Many of the applications seemed routine and generated little or no discussion. The two cases below were exceptions.
The owner of Bestway Liquors (2011 14th Street) attended the meeting and reported that his mandatory placard about the renewal application has been up in the window of his store for about a week. Commissioner John Green (district 12 -- also the location of Bestway Liquors) reported "positive and negative remarks" via email about the store. He read the emails to the meeting about the store, which is located on the east side of 14th Street just north of U Street. Some emails said the store "attracts unsavory people", that there were "people loitering", and "drunks passed out" in front of the store.
|Bestway Liquors and placard on March 19|
The owner and his attorney showed the ANC several "certificates of compliance", which is what liquor stores get when DC authorities attempt a "sting" to get the store to sell liquor to underage or obviously drunk patrons, and the store (complying with the law) refuses to do so. The owner also showed several "barring notices" -- official documents that allow an owner to refuse to sell to specific individuals who have been a problem. On some occasions, the owner says he observes, on the store's security cameras, barred individuals sitting at the bus stop persuading others to buy liquor on their behalf. When the owner sees this, he said, he refuses the sale.
The owner also said he does not sell malt liquor or "singles".
A police officer at the committee meeting said the MPD had a new additional police officer assigned to that stretch of U Street and hoped the officer would reduce the problems in front of Bestway Liquors.
The committee voted to take no action. If there are no official complaints to DC's liquor-licensing authorities, the store will probably have its license renewed.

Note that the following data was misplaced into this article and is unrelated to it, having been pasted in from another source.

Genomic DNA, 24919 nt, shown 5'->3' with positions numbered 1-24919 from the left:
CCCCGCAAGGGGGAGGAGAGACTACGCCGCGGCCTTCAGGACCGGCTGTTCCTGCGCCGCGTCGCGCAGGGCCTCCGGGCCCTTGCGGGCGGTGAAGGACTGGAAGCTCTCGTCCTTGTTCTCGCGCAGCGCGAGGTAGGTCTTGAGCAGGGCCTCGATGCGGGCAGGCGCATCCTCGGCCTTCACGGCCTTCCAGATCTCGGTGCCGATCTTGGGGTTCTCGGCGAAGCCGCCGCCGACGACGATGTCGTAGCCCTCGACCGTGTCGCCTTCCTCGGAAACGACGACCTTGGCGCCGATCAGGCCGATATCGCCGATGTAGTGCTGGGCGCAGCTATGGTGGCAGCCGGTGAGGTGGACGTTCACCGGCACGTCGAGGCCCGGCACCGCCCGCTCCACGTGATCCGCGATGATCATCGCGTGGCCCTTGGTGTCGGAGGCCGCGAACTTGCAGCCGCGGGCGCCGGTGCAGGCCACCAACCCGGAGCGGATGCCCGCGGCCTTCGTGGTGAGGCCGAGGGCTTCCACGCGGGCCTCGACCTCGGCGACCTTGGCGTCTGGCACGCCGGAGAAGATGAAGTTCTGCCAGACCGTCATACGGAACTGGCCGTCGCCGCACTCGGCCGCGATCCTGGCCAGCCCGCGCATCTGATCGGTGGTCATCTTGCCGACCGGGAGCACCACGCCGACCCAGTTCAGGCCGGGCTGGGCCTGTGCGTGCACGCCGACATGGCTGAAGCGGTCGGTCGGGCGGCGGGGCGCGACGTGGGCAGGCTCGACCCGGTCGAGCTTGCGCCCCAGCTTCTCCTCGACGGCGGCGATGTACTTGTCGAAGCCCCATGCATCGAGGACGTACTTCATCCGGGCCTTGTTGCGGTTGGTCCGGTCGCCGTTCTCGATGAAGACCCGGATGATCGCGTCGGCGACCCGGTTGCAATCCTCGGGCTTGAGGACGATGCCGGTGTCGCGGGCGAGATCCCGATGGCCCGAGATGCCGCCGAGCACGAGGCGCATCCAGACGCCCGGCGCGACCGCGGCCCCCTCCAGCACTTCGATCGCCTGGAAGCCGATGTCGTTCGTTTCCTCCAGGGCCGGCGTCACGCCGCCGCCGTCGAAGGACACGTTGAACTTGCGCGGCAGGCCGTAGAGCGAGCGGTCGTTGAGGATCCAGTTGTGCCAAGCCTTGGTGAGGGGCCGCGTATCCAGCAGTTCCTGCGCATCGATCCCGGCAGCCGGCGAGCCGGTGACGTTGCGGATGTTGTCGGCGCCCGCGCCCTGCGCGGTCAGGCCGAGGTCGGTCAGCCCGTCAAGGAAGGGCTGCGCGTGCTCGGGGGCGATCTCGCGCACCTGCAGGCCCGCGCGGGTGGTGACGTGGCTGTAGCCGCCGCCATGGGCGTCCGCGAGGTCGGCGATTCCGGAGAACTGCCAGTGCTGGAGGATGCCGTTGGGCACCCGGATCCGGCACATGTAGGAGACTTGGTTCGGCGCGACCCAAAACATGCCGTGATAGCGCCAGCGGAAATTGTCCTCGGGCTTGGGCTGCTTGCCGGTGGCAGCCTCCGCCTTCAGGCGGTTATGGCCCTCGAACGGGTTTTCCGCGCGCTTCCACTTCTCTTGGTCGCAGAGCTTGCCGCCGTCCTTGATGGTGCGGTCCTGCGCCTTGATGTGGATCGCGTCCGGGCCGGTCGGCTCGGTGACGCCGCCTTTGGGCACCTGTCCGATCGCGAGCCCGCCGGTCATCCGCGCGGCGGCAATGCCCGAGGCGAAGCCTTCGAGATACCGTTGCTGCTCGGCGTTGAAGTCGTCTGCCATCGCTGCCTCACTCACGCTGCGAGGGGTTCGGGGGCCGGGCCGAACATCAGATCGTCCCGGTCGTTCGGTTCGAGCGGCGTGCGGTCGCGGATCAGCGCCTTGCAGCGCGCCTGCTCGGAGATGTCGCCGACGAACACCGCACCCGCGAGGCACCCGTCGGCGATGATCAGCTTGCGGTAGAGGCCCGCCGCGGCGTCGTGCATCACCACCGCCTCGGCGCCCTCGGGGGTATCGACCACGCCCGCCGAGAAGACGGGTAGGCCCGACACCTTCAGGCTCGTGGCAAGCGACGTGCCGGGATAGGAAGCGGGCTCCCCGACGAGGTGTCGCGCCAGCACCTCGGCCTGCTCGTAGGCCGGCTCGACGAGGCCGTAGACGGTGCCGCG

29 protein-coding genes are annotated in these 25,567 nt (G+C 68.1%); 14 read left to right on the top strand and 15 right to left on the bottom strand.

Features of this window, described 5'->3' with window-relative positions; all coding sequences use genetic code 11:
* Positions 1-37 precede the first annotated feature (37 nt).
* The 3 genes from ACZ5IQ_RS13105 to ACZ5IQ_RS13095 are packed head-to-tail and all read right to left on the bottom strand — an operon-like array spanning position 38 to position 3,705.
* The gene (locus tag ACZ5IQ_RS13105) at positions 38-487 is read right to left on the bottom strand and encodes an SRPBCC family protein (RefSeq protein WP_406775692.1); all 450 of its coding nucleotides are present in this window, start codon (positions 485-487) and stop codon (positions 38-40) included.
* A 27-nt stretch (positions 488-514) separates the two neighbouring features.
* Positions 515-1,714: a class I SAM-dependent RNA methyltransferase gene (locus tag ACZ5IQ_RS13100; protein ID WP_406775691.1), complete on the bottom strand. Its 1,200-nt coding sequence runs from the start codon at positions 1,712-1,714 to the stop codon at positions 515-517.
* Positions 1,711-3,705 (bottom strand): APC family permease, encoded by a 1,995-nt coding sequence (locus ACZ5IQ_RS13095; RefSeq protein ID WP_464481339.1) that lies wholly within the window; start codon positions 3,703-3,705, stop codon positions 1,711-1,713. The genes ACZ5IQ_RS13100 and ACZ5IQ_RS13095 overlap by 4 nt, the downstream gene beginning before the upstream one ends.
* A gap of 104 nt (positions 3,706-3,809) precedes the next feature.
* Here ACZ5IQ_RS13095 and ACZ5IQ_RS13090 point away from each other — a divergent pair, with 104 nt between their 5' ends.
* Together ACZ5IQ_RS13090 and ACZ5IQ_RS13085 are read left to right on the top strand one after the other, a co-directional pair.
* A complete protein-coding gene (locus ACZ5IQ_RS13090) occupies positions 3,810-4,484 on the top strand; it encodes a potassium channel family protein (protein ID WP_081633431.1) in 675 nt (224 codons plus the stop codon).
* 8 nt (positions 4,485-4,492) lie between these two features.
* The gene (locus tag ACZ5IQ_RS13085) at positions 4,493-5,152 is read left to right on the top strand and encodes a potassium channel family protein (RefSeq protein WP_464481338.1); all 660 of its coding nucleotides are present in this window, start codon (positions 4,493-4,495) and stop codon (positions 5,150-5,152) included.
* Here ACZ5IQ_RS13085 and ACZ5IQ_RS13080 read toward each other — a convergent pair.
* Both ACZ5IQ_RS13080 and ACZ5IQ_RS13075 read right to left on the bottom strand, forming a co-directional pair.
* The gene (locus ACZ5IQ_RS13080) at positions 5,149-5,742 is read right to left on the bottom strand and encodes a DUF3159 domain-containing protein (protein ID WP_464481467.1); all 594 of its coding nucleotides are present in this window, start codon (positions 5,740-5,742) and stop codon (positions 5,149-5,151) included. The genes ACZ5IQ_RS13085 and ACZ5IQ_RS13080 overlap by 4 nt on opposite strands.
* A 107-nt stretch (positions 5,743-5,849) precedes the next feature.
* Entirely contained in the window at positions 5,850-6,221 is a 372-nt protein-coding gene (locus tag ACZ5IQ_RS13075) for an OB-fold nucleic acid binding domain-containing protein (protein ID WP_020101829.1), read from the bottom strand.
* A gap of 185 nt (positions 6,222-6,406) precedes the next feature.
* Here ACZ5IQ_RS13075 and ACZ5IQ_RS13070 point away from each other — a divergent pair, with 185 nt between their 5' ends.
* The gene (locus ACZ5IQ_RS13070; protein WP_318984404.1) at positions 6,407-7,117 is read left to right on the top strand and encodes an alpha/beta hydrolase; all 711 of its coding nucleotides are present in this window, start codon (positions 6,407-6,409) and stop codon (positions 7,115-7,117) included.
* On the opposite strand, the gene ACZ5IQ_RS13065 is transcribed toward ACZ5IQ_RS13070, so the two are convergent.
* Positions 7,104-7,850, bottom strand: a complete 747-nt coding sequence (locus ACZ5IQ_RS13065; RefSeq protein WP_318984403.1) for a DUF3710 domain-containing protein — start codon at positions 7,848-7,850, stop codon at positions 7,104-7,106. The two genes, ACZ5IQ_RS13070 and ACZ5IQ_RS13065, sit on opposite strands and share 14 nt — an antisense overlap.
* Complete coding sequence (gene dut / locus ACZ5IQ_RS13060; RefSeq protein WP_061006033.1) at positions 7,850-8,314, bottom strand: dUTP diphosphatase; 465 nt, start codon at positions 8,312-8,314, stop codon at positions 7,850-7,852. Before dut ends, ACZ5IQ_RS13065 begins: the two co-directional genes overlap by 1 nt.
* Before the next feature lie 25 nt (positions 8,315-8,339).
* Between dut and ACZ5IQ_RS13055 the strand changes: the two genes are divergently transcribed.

"It draws a huge crowd of Howard students," said one committee member of Fairmont Liquors (2633 Sherman Avenue).
"They come in six, seven, ten at a time," the owner of Fairmont Liquors told the committee.
|(Google Street View)|
"The problem is a fake ID," the owner said. "They [meaning, the ID cards] come from many states, not just Virginia, Maryland, but Alaska, many states."
The owner told the committee he had gotten a booklet from DC's liquor-licensing authorities to help him distinguish genuine out-of-state IDs from not-so-genuine.
"We need to take a serious look at the record," said ANC1B Chair James Turner (Commissioner for district 08). Turner noted there were occasions when there was no ID check.
"Is that a good community neighborhood establishment?" Turner said.
During the discussion it was also noted there had been a homicide at the liquor store sometime during the last three years. However, the homicide was unconnected with the store, except for the fact that it took place there, and no one suggested the owner was in any way culpable.
A member of the committee asked if the establishment had security camera. The owner said he had one inside camera and was planning four cameras outside.
The liquor license renewal application for Fairmont Liquors has not started its placarding period yet, so there was no vote at the meeting. The committee expects to take up the case at its next meeting. The owner was advised to prepare as much as possible in order to make a strong case for renewal when he comes before the committee.
Many other liquor stores in the area between U Street and Columbia Heights are coming up for renewal -- see the bottom of today's other post for a list.